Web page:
Before he’s THE BEAST, Beast is a tax-and-spend Prince. He vacuums income from the subjects of his French village to throw lavish parties where he prances around like Agador from The Birdcage (but somehow isn’t the gay character people are up in arms about?). The villagers are happy to RSVP in the affirmative for pre-Beast’s parties as long as he doesn’t mock them.[caption id="attachment_5670" align="alignright" width="262"] That’s more like it.[/caption]
When a disheveled and smelly (one assumes) crone stumbles into pre-Beast’s latest party offering a single rose in exchange for shelter during a horrific storm, he laughs her offer away. Only pre-Beast gives out the roses in this edition of Bizarro Bachelor. For his haughtiness, the crone reveals herself to be an Enchantress (we wouldn’t want to call her a witch in a movie starring Hermione) then transforms pre-Beast into THE (CGI) BEAST. Finally. Now he looks like the Beast from our childhood. Whew.
Fast forward about ten years. We meet Belle. No one knows what to do with her in Villenueve because she reads. Like books and stuff. But that’s just when she’s not slogging away at the world’s tiniest farm (couldn’t be more than an acre or two) while her Dad, Maurice, builds small machines. The rest of the townspeople, banished from Beast’s castle raves by the Enchantress’s spell, now actually have to work. Oh, and the spell seems to have exorcised the very Frenchness out of this French village. Other than Ewan McGregor’s admirably awful accent, is there anything French in Villenueve? Certainly not the villagers’ work ethic.
Next we endure Gaston’s “I’m a bad guy” song and Maurice’s imprisonment by Beast. Then Belle pulls the switcheroo so she can take dear old dad’s place as Beast’s prisoner. This is where the anthropomorphized furniture and knickknacks take over as the true beasts of the movie… the bureaucracy.[caption id="attachment_5672" align="alignleft" width="172"] Beast’s Castle and Michael Jackson’s Neverland Ranch: Both redolent of unpleasant pasts.[/caption]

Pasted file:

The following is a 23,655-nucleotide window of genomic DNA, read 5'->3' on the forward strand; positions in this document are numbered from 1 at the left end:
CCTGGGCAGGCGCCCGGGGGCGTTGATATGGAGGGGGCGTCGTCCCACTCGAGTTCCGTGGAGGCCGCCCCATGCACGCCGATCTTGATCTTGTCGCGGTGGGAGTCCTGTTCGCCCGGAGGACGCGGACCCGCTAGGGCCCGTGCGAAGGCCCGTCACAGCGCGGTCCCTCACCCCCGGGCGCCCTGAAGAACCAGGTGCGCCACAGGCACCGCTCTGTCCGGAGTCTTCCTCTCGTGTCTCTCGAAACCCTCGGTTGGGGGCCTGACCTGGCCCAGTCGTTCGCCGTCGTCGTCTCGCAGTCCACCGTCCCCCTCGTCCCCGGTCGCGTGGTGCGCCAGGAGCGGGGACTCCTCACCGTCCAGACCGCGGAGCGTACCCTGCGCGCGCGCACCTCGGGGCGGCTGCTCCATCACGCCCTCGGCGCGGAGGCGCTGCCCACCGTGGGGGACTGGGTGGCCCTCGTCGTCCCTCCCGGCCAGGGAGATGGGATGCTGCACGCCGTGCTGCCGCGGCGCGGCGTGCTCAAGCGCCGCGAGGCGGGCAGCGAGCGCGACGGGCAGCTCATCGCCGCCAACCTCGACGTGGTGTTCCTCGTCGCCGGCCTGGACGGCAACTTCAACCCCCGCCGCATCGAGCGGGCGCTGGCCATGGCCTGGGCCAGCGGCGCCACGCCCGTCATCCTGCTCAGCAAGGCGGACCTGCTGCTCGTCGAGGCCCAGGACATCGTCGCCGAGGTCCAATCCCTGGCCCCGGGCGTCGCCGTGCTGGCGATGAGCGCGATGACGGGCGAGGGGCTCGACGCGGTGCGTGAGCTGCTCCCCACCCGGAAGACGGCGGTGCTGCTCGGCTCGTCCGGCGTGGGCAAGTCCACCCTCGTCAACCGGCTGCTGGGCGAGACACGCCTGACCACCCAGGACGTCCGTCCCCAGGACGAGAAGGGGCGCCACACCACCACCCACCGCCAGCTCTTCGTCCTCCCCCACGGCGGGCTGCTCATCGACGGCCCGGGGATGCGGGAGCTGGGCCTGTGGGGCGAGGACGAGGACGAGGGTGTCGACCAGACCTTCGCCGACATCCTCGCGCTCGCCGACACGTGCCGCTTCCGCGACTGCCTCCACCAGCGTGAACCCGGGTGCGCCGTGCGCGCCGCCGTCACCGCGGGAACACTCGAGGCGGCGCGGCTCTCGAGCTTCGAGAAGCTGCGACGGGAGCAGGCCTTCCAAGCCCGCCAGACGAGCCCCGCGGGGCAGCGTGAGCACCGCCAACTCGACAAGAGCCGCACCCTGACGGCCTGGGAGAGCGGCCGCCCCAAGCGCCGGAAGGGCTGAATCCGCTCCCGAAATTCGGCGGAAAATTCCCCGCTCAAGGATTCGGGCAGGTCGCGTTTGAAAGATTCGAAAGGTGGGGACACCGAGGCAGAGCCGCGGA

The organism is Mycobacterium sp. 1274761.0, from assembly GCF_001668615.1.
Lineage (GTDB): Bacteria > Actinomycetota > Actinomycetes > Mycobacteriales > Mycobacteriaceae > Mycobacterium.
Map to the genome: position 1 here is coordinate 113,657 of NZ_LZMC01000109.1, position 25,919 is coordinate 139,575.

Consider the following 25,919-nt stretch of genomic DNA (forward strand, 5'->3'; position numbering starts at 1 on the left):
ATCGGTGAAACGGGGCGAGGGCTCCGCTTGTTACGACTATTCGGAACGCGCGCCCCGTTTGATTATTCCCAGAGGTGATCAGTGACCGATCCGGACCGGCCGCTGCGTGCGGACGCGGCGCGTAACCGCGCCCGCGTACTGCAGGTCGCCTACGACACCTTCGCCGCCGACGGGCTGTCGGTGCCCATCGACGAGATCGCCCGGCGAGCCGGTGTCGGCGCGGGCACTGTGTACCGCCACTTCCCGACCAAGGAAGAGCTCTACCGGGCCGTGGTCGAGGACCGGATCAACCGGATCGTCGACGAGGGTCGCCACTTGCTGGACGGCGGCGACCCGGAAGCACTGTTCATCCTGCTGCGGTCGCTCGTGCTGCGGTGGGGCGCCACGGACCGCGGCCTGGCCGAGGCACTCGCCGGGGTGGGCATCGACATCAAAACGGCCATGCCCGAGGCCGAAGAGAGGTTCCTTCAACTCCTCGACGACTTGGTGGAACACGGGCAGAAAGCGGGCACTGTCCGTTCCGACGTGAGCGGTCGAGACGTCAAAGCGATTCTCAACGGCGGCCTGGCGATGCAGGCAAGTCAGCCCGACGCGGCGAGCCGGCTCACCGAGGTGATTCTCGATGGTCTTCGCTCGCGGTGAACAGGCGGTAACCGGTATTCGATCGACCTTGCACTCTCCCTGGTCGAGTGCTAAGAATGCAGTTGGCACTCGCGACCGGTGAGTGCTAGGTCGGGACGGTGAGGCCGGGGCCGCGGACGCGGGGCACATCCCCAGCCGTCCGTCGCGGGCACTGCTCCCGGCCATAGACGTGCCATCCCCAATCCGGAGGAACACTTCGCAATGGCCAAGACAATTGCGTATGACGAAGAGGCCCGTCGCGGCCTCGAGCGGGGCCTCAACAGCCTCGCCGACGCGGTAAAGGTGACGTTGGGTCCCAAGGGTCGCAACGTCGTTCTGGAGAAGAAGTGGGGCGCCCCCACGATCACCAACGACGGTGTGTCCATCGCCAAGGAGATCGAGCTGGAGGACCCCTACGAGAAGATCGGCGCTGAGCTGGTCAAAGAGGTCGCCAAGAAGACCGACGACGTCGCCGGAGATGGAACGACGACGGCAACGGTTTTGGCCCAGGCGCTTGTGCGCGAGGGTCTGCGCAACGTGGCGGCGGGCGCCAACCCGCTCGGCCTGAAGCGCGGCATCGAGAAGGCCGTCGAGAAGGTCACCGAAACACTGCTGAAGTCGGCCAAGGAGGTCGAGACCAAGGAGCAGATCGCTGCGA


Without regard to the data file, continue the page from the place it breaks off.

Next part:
Belle is their prisoner as much as she is Beast’s. The absurdity of her or Maurice’s “sentence” (does anyone remember a trial?) be damned, they’ll serve her up to the Beast like a boar at a luau. All that’s missing is an apple in her pie hole.
After an attempted escape, Belle gives up on her own freedom after Beast is mauled by some neighborhood wolves who first targeted her. She doesn’t seem to care that Beast was likely present because he was stalking/apprehending her. Like a brainwashed North Korean weeping at Kim Jung Un’s bedside, Belle suddenly has sympathy for her “savior.” He then bribes her into complacency with his private library. She might as well wear a bumper sticker that reads “Will give up personal freedom for books.” Belle only leaves again when Maurice’s life is in danger – as if freedom can only[caption id="attachment_5668" align="alignright" width="178"] Par-tay at Beast’s house now that the spell is broken.[/caption]
be curtailed by death.
The villagers are whipped into a frothy frenzy by Gaston. They storm after Beast like he’s some kind of sadistic monster who imprisons people for absurdly petty offenses. (Wait a second!) As they enter Beast’s opulent abode their memories are jogged: “I remember now! My earnings paid for this jerk to live in his own Neverland Ranch!” The chachka apparatchiks beat the proletariat back just long enough for Belle to declare her love for the State– er I mean the Beast! That’s what I meant! The Beast! The awful Spell of the Independent Village is broken. Their tax dollars flow back into the palace for some great parties. And isn’t that what’s important? Throwing the same parties from the beginning of the movie but with a nicer host?Questions for Our Health: [caption id="attachment_5673" align="alignleft" width="164"] “Gnarly job making it into so many hit movies, Buhhh-deeee.”[/caption] A) How did Stanley Tucci, Pauly Shore’s co-star from Jury Duty, become blockbuster insurance for studio tent pole movies? B) They seriously couldn’t find a part for Gérard Depardieu? Even [caption id="attachment_5671" align="alignright" width="157"] Gérard Depardieu: “French need not apply?”[/caption] Kenneth Branaugh dug something up for him in Hamlet. C) Was anyone else expecting a surprise reveal that Beauty & the Beast is actually about Hermione fixing a bunch of Ron’s Transfiguration mistakes? D) Did Lumière and Cogsworth have those names before the spell? Coincidence or did the Enchantress lazily pick which objects to turn them into from their names? If so, look out Kevin Bacon!]]>